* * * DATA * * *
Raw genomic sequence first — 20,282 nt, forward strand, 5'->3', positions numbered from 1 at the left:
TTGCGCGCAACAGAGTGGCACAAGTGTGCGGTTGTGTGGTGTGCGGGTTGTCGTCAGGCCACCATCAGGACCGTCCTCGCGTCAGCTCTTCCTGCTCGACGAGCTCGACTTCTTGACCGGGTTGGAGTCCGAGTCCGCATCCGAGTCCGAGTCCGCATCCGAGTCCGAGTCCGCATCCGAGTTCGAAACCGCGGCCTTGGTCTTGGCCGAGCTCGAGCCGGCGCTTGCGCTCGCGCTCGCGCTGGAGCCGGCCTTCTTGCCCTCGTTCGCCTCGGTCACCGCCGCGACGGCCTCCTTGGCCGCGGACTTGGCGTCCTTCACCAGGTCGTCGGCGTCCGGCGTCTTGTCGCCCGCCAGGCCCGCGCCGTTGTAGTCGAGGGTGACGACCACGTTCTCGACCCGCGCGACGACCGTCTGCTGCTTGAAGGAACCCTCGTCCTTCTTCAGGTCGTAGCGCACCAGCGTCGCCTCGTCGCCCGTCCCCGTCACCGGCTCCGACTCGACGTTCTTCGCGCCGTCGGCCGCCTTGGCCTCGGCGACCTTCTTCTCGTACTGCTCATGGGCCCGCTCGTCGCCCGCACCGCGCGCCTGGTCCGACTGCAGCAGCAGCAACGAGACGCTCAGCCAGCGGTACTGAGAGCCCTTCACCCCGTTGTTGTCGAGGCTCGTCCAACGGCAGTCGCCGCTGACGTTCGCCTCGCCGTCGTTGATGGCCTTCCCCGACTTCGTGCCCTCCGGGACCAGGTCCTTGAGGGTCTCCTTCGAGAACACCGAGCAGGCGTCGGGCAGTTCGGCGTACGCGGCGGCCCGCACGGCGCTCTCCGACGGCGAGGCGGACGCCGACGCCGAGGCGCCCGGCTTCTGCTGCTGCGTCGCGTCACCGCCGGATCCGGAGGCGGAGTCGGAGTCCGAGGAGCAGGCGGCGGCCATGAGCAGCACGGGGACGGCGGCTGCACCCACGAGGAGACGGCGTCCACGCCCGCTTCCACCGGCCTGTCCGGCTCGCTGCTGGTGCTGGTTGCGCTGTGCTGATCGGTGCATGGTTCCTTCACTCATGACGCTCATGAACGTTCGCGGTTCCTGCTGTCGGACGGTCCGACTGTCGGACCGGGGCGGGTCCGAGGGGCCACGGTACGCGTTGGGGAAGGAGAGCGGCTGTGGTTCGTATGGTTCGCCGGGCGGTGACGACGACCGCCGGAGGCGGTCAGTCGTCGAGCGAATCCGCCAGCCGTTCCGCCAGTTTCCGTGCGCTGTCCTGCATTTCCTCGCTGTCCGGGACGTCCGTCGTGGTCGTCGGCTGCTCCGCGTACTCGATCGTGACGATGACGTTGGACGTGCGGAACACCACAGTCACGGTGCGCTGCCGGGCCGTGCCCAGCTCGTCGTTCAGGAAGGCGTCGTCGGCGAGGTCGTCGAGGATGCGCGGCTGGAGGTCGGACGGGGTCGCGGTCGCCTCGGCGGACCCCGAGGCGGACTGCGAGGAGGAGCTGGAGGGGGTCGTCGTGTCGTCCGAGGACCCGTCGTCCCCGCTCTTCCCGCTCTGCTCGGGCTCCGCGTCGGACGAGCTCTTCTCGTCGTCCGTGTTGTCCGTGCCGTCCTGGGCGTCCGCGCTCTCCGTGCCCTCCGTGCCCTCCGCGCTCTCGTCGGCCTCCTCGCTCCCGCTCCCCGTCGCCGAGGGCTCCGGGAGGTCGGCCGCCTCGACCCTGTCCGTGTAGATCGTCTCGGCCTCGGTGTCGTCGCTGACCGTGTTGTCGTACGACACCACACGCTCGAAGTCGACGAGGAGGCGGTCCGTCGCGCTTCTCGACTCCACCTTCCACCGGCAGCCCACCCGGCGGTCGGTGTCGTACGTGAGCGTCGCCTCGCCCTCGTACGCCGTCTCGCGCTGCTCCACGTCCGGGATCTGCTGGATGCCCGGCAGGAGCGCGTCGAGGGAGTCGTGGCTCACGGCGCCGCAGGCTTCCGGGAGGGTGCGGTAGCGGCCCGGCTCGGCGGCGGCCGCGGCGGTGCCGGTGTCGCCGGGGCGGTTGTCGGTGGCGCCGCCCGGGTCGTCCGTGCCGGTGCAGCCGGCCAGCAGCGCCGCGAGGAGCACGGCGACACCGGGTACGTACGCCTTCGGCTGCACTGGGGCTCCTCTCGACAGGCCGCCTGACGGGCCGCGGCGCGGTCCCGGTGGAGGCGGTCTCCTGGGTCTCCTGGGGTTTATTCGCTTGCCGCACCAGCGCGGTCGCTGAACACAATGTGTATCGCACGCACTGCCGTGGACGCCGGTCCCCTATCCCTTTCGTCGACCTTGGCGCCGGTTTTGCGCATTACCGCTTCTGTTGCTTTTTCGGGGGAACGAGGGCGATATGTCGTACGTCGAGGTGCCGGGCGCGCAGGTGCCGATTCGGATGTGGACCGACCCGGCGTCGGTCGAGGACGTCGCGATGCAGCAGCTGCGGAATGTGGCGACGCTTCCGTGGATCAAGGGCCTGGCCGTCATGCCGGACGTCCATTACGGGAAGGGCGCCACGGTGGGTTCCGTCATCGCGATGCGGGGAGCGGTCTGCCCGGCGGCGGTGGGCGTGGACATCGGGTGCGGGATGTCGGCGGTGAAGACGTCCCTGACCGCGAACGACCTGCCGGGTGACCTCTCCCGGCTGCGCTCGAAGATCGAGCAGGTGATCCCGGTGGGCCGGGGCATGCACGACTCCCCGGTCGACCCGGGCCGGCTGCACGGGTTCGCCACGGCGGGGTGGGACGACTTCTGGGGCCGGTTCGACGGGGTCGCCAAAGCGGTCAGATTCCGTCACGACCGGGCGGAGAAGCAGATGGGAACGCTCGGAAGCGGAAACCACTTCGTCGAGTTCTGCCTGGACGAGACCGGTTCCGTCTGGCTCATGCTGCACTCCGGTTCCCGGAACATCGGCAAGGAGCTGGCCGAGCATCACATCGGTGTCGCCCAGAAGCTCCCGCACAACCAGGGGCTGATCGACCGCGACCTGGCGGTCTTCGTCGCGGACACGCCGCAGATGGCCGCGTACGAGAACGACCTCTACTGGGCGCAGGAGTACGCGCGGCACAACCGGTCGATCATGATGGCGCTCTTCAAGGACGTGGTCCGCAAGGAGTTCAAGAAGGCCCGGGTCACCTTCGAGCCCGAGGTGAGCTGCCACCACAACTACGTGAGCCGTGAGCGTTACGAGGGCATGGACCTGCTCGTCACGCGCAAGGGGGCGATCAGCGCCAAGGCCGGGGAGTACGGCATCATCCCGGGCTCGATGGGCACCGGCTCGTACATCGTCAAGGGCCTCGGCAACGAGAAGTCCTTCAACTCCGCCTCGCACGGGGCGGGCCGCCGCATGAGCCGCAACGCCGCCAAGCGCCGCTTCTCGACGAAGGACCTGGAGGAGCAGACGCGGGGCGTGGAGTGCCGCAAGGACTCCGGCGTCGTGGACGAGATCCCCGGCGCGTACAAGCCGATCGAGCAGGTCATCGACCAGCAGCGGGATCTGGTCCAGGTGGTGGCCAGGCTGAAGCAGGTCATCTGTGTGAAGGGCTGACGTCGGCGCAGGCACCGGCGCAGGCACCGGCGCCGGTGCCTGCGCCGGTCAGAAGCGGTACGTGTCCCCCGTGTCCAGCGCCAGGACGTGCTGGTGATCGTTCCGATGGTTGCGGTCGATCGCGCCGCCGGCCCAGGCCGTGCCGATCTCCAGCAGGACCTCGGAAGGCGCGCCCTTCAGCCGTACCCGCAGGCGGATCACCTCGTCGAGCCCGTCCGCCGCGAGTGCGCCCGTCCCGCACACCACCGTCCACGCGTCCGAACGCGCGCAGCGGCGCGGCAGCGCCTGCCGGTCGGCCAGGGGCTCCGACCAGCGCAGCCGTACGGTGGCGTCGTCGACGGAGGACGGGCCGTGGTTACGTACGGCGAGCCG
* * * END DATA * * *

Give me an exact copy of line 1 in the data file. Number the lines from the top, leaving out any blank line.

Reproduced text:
Raw genomic sequence first — 20,282 nt, forward strand, 5'->3', positions numbered from 1 at the left: